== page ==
4. Contact a travel agency to help you plan your trip. An authorized tourist agent can help you plan your trip and make sure you see popular attractions. They may also offer discounts that you can’t find anywhere else. Tell the travel agent your dates of travel and budget.
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  5. Sign up for a guided tour of Peru if you want easy transportation. If you’re anxious about traveling in a foreign country or if you want an easy, stress-free trip, a guided tour may be right for you. This tour will be conducted in your own language with other tourists. You may travel by bus directly to popular locations. Some tours even handle booking flights and hotel rooms for you.[4]
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  6. Vaccinate yourself against infection. Malaria prevention is recommended before traveling. Additionally, yellow fever vaccinations are necessary if you plan on visiting jungle regions, such as Iquitos or Manu National Park.[5]
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    • To get a vaccination, call your doctor and tell them that you are planning to travel to Peru. Your doctor will order the proper vaccinations or refer you to a doctor who can give them to you right away.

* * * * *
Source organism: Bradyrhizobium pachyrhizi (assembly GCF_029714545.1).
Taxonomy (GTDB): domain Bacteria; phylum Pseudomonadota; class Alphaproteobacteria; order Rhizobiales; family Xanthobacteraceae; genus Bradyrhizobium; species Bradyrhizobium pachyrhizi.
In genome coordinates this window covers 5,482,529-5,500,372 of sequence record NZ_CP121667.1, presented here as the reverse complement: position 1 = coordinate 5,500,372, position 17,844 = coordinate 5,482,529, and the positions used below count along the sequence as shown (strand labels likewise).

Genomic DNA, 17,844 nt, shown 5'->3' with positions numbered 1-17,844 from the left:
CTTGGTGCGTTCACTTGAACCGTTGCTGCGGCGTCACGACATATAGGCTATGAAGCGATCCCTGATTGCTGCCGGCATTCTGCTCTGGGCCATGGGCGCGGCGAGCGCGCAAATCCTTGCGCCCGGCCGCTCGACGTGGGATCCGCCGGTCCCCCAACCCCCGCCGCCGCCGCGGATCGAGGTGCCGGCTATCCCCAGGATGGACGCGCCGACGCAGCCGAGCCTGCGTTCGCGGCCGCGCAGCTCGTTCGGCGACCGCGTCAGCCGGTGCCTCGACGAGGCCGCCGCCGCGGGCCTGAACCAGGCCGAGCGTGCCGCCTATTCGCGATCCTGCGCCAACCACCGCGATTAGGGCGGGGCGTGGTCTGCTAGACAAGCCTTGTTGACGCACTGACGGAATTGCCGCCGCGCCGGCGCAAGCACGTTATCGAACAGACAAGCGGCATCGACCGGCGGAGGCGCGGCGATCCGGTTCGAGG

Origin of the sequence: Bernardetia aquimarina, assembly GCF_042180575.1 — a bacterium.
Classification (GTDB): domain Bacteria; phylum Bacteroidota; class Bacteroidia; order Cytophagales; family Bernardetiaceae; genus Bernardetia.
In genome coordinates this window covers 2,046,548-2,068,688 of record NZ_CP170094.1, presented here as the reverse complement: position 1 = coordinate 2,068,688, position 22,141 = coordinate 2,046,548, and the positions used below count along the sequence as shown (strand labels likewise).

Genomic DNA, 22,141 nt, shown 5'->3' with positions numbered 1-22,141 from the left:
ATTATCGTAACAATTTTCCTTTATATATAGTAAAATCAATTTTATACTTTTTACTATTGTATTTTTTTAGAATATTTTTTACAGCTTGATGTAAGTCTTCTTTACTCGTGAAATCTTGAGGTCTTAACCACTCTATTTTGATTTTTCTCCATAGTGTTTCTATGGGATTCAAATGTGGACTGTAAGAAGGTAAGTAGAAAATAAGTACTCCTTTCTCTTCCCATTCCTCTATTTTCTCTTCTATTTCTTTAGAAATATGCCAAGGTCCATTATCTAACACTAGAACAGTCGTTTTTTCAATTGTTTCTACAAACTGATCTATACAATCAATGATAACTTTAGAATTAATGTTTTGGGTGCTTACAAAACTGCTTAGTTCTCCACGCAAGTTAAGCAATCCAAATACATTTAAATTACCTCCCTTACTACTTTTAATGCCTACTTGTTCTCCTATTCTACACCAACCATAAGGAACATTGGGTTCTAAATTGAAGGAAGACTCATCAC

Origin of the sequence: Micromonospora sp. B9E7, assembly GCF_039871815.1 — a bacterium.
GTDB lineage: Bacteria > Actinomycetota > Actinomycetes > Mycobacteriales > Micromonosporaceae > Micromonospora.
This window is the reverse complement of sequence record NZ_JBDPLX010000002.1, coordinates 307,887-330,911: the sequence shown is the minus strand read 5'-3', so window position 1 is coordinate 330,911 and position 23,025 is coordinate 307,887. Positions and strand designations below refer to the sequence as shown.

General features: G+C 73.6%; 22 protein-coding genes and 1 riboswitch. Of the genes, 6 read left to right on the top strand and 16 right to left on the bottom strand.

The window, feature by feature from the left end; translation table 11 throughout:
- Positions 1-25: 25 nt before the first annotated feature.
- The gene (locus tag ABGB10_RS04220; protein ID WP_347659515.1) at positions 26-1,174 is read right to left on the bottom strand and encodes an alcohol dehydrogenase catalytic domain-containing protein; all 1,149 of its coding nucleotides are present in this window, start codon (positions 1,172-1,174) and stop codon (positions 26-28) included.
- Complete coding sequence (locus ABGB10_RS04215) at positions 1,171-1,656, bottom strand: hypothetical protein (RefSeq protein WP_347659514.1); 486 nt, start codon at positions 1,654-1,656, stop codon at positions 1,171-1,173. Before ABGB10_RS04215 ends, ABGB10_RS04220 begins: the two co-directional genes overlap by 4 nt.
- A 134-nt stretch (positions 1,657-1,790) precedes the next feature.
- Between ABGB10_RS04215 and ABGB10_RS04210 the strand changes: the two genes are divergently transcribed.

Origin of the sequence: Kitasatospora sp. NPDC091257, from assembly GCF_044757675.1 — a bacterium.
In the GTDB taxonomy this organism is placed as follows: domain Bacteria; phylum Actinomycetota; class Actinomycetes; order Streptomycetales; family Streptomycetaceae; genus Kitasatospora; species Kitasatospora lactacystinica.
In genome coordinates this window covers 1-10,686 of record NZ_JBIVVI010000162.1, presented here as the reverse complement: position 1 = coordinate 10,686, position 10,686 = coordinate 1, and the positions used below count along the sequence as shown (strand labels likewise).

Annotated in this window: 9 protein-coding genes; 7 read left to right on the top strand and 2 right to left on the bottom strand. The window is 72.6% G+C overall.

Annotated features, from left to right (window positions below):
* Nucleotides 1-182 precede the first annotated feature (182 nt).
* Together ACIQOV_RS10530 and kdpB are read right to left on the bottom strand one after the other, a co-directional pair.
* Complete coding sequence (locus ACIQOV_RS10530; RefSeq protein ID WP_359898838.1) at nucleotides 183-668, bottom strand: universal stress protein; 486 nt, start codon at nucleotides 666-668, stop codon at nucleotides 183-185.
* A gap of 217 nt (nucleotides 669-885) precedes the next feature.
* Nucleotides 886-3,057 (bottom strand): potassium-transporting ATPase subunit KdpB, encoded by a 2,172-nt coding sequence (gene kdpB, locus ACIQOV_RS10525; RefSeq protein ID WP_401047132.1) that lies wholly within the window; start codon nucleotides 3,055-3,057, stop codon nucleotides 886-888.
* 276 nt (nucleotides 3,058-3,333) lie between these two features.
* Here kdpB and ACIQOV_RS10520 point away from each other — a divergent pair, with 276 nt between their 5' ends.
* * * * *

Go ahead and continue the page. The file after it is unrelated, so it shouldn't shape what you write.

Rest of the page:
7. Purchase travel health insurance. Most health insurance plans won’t cover international travel. Call your health insurance provider to see if they offer a plan that will cover you during your trip in Peru. Some travel agents may also sell travel insurance with a health plan.[6]
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    • These plans generally will cover illness, injury, sudden death, or medical evacuation (in case of an emergency).

EditPacking for your Trip

  1. Obtain a passport or visa if needed. Passports can be obtained at post offices around the country. If staying for longer than 90 days or visiting Peru for work, study, or research , you need to acquire a travel visa via the Peruvian consulate.[7]
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    • If you already have a passport, you need at least 1 blank page for your stamp into Peru. If you’ve run out of pages, contact your national embassy or passport agency.
  2. Buy an electrical adapter for Peru’s outlets. Electrical outlets in Peru operate at 220 volts. Plugs also have a different shape than they do in the U.S. or U.K. Make sure to bring electrical adapters and transformers so that you can charge your phone and computer.[8]
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    • You can buy adapters and converters at electronics stores, luggage stores, or online.
    • Peru uses flat 2-pronged plugs, similar to the type used in the U.S., or rounded 2-pronged plugs, similar to the type used in Europe (but not the U.K). Some U.S. plugs won’t fit Peru’s electrical sockets, however.